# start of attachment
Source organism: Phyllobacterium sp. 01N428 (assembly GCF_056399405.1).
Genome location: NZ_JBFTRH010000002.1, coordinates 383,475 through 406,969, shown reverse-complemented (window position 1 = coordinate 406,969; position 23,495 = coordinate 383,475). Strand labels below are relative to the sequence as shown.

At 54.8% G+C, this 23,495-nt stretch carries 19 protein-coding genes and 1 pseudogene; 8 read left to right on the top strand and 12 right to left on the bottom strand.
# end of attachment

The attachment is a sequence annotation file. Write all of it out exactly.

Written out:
Source organism: Phyllobacterium sp. 01N428 (assembly GCF_056399405.1).
Genome location: NZ_JBFTRH010000002.1, coordinates 383,475 through 406,969, shown reverse-complemented (window position 1 = coordinate 406,969; position 23,495 = coordinate 383,475). Strand labels below are relative to the sequence as shown.

At 54.8% G+C, this 23,495-nt stretch carries 19 protein-coding genes and 1 pseudogene; 8 read left to right on the top strand and 12 right to left on the bottom strand.